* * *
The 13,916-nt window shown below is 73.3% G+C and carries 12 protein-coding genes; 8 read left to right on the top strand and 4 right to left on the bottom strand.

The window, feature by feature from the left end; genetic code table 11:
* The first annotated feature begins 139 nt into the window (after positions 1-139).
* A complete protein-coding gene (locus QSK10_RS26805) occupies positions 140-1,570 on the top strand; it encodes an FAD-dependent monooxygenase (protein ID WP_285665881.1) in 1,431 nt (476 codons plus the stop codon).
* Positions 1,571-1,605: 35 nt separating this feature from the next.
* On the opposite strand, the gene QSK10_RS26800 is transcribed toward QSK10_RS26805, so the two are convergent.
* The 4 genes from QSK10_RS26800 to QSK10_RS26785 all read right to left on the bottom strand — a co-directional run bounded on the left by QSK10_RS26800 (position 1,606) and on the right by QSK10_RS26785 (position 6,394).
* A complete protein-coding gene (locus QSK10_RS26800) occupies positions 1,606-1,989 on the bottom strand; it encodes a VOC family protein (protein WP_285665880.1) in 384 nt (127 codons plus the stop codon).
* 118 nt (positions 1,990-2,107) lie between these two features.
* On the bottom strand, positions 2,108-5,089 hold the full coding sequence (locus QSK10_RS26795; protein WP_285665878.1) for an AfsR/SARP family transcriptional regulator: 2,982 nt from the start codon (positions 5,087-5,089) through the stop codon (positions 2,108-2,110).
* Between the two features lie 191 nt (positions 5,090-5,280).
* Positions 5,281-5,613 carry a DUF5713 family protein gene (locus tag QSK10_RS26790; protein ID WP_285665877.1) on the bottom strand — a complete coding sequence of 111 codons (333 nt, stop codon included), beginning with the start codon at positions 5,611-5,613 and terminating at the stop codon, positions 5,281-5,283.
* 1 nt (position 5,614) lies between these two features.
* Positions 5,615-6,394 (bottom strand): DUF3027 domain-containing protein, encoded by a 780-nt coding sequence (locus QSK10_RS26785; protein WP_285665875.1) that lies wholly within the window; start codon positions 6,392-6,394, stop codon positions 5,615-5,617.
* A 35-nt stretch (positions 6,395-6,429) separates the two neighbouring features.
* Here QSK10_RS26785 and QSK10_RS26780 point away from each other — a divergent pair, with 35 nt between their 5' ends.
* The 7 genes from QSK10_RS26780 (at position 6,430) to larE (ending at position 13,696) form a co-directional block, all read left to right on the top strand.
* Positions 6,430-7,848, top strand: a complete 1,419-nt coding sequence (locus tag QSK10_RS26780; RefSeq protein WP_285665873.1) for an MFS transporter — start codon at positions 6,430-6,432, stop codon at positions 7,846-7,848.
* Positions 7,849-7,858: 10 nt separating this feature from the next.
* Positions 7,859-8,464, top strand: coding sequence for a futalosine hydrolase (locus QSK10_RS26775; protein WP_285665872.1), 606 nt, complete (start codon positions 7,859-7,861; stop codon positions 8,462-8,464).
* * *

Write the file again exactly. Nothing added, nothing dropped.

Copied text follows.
The 13,916-nt window shown below is 73.3% G+C and carries 12 protein-coding genes; 8 read left to right on the top strand and 4 right to left on the bottom strand.

The window, feature by feature from the left end; genetic code table 11:
* The first annotated feature begins 139 nt into the window (after positions 1-139).
* A complete protein-coding gene (locus QSK10_RS26805) occupies positions 140-1,570 on the top strand; it encodes an FAD-dependent monooxygenase (protein ID WP_285665881.1) in 1,431 nt (476 codons plus the stop codon).
* Positions 1,571-1,605: 35 nt separating this feature from the next.
* On the opposite strand, the gene QSK10_RS26800 is transcribed toward QSK10_RS26805, so the two are convergent.
* The 4 genes from QSK10_RS26800 to QSK10_RS26785 all read right to left on the bottom strand — a co-directional run bounded on the left by QSK10_RS26800 (position 1,606) and on the right by QSK10_RS26785 (position 6,394).
* A complete protein-coding gene (locus QSK10_RS26800) occupies positions 1,606-1,989 on the bottom strand; it encodes a VOC family protein (protein WP_285665880.1) in 384 nt (127 codons plus the stop codon).
* 118 nt (positions 1,990-2,107) lie between these two features.
* On the bottom strand, positions 2,108-5,089 hold the full coding sequence (locus QSK10_RS26795; protein WP_285665878.1) for an AfsR/SARP family transcriptional regulator: 2,982 nt from the start codon (positions 5,087-5,089) through the stop codon (positions 2,108-2,110).
* Between the two features lie 191 nt (positions 5,090-5,280).
* Positions 5,281-5,613 carry a DUF5713 family protein gene (locus tag QSK10_RS26790; protein ID WP_285665877.1) on the bottom strand — a complete coding sequence of 111 codons (333 nt, stop codon included), beginning with the start codon at positions 5,611-5,613 and terminating at the stop codon, positions 5,281-5,283.
* 1 nt (position 5,614) lies between these two features.
* Positions 5,615-6,394 (bottom strand): DUF3027 domain-containing protein, encoded by a 780-nt coding sequence (locus QSK10_RS26785; protein WP_285665875.1) that lies wholly within the window; start codon positions 6,392-6,394, stop codon positions 5,615-5,617.
* A 35-nt stretch (positions 6,395-6,429) separates the two neighbouring features.
* Here QSK10_RS26785 and QSK10_RS26780 point away from each other — a divergent pair, with 35 nt between their 5' ends.
* The 7 genes from QSK10_RS26780 (at position 6,430) to larE (ending at position 13,696) form a co-directional block, all read left to right on the top strand.
* Positions 6,430-7,848, top strand: a complete 1,419-nt coding sequence (locus tag QSK10_RS26780; RefSeq protein WP_285665873.1) for an MFS transporter — start codon at positions 6,430-6,432, stop codon at positions 7,846-7,848.
* Positions 7,849-7,858: 10 nt separating this feature from the next.
* Positions 7,859-8,464, top strand: coding sequence for a futalosine hydrolase (locus QSK10_RS26775; protein WP_285665872.1), 606 nt, complete (start codon positions 7,859-7,861; stop codon positions 8,462-8,464).